Chasing Rarities

Although I have seen and/or photographed many native plants in Michigan on my travels, there are still a lot I have not seen. Not to belittle my enjoyment of seeing the same plants or flowers each year, I have also entered a stage in my experience that I look forward to also seeing new and rare species. Not new in the sense that no one has ever seen them before, but new to me. Over the past several years I have been privileged to continue to add a few new ones each year. In this post, I would like to share a few rare species I look forward to seeing periodically and some new ones for me thus far this year. There are some on my list that continue to elude me, but there are others that have been a privilege and a joy to find. Yes, I have and plan to continue taking trips with one target species in mind.

Snow Trillium

In early April, it is always rewarding to check on the Snow Trillium which are listed as threaten and currently only found in small sized patches and limited locations in Michigan. They bloom at the beginning of April and although I have never seen them blooming in the snow, they do if we have snow. The population appears to be holding its own and maybe increasing slightly. Also in late April to early May I enjoy seeing the special concern Jeffersonia or Twinleaf bloom both in my yard and at the Hudsonville Nature Center.

Harts Tongue Fern

Over the Memorial Day weekend, I started by stopping to see the threatened Dwarf Lake Iris in two locations near the Straits of Mackinaw. This small, colorful and cheery little iris is always a pleasure to find along the rocky beaches of Lakes Michigan and Huron. On Sunday’s fern field trip with the Michigan Botanical Club, we saw three rare ferns. After a hike, along and among boulders of the Niagara Escarpment we found the threatened Walking Fern. (Please excuse the quality of the fern photos accompanying this post as they were shot with the camera being handheld in the dark woods with very cloudy skies.) This fern puts out a long thin tip from the leaf that arches back to the moss on the boulder and develops a new plant, this can be seen in one of the photos. Next stop was a location with very large boulders and the Green Spleenwort which is listed as special concern. Then on for a longer walk in the rain in which after two attempts we found the endangered Hart’s Tongue Fern, again growing on moss covered boulders in deep shade. Hart’s Tongue is found in two counties in Michigan, making it one of if not the rarest Michigan fern.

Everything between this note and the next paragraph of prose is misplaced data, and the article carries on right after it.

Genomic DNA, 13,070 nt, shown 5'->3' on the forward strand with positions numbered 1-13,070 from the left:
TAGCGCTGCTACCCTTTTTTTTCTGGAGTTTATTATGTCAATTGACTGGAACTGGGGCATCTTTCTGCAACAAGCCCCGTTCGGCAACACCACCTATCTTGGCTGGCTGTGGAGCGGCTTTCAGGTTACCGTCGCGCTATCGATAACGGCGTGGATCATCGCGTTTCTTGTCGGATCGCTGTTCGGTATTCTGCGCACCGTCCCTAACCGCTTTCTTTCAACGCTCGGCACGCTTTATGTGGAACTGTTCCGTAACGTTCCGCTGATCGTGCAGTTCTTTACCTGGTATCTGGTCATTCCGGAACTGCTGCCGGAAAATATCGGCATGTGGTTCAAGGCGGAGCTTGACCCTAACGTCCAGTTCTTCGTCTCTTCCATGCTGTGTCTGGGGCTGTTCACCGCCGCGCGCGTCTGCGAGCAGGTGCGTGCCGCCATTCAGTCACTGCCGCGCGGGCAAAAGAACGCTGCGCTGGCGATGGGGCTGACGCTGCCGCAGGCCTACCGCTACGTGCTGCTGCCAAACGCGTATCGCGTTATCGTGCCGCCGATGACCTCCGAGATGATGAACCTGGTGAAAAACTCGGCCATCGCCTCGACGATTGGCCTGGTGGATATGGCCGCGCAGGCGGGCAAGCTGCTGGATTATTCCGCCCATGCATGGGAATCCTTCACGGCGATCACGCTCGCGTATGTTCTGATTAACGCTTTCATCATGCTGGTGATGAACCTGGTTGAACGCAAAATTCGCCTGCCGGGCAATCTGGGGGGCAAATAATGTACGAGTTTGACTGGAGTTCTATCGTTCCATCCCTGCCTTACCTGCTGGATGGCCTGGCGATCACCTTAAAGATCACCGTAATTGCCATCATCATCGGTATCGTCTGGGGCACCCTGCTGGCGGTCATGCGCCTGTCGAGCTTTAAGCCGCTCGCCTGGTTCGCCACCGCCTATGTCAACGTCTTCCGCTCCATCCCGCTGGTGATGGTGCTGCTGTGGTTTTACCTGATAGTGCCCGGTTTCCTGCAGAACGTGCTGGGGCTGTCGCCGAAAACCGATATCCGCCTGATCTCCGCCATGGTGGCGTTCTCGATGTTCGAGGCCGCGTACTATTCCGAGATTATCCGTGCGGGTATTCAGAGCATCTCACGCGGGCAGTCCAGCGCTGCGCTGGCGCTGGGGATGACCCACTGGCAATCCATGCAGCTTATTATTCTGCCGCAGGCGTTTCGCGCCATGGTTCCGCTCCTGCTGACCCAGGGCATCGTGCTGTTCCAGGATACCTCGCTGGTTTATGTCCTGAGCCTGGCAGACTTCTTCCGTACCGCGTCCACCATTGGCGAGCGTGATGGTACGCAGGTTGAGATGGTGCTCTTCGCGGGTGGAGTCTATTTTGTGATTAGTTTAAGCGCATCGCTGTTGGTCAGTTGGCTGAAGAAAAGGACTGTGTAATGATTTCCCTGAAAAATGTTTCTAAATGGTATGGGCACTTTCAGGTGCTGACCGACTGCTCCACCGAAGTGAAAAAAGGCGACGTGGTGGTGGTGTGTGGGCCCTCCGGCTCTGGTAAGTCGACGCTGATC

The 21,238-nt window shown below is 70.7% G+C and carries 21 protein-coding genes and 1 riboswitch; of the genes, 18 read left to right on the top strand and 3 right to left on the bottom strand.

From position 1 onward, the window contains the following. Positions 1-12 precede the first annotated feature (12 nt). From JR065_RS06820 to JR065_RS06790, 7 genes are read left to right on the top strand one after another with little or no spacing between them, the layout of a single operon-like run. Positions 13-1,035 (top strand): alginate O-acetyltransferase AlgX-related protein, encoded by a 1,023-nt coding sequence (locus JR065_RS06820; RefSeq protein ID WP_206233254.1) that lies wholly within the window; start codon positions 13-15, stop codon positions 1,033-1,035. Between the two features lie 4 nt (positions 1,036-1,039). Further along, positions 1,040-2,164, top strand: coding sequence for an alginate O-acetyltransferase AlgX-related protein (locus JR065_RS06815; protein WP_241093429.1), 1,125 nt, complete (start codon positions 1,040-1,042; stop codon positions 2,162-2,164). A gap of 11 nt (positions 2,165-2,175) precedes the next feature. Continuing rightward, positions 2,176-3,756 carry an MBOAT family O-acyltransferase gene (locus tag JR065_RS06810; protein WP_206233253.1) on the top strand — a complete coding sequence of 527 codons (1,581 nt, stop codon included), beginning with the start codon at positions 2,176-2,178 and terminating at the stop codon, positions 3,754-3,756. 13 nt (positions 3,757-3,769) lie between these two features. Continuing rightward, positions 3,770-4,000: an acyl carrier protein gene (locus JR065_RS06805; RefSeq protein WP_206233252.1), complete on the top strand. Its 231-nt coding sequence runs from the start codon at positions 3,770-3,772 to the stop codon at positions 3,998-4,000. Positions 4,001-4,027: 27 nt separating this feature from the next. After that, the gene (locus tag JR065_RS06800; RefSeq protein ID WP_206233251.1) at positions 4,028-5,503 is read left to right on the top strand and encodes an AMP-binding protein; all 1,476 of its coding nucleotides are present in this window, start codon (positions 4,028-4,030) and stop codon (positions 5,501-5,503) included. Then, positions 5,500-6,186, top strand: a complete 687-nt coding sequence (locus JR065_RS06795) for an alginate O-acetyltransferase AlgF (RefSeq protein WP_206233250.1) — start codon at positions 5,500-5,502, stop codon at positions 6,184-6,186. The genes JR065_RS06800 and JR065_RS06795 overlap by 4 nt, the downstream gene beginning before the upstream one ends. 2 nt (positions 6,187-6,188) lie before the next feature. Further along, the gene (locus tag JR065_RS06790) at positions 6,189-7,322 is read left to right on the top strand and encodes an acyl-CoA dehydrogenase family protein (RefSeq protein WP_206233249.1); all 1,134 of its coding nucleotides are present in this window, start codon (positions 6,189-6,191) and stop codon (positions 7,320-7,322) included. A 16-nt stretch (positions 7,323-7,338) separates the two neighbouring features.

Lakeside Daisy

Before leaving the Upper Peninsula for home I did a little exploring on my own. After a couple of years of research, I was finally able to locate the endangered Lakeside Daisy. This cheerful like yellow flower is found in Michigan from only one location. Michigan Flora calls this “one of the most local Great Lakes endemics,” since it occurs only in the Great Lakes region and no place else in the world.

Rams Head Lady-Slipper

How far would you go to see a species you have never seen before? On Monday, I drove just over 200 miles to see and photograph the Ram’s Head Lady-Slipper Orchid, which is listed as special concern. This Orchid is not very big and the whole plant is only 6 to 8 inches tall. The flower is not over and inch from front to back. If his seems far, this is not the furthest I have driven in one direction to see one species of native plant. Since I had time, I stopped at Petoskey State Park before heading home and found another Ram’s Head and the threatened Pitcher’s Thistle. Pitcher’s thistle grows for 2 to 8 years, blooms for one summer and then dies. The thistle was not in bloom but there were many to see in different stages of growth, from seedling to nearly blooming plants. This is another Great Lakes endemic. At PJ Hoffmaster Stater Park I did find Pitcher’s Thistle already in bloom and giving nectar to a Monarch Butterfly.

Piping Plover

The last one is a bird that nests on wide, flat, open, sandy beaches with sparse vegetation and scattered cobble. The known nesting areas are usually blocked off and people and pets are not allowed in. There is one pair on a nest near Muskegon so I was able to see my first Piping Plover which is listed as endangered.

When you have the opportunity, take time to enjoy some of our rare jewels in creation but be careful not to disturb or harm them as many are fragile and found in sensitive habitats. Remember to click on the post title to see all the photos uploaded with this post.

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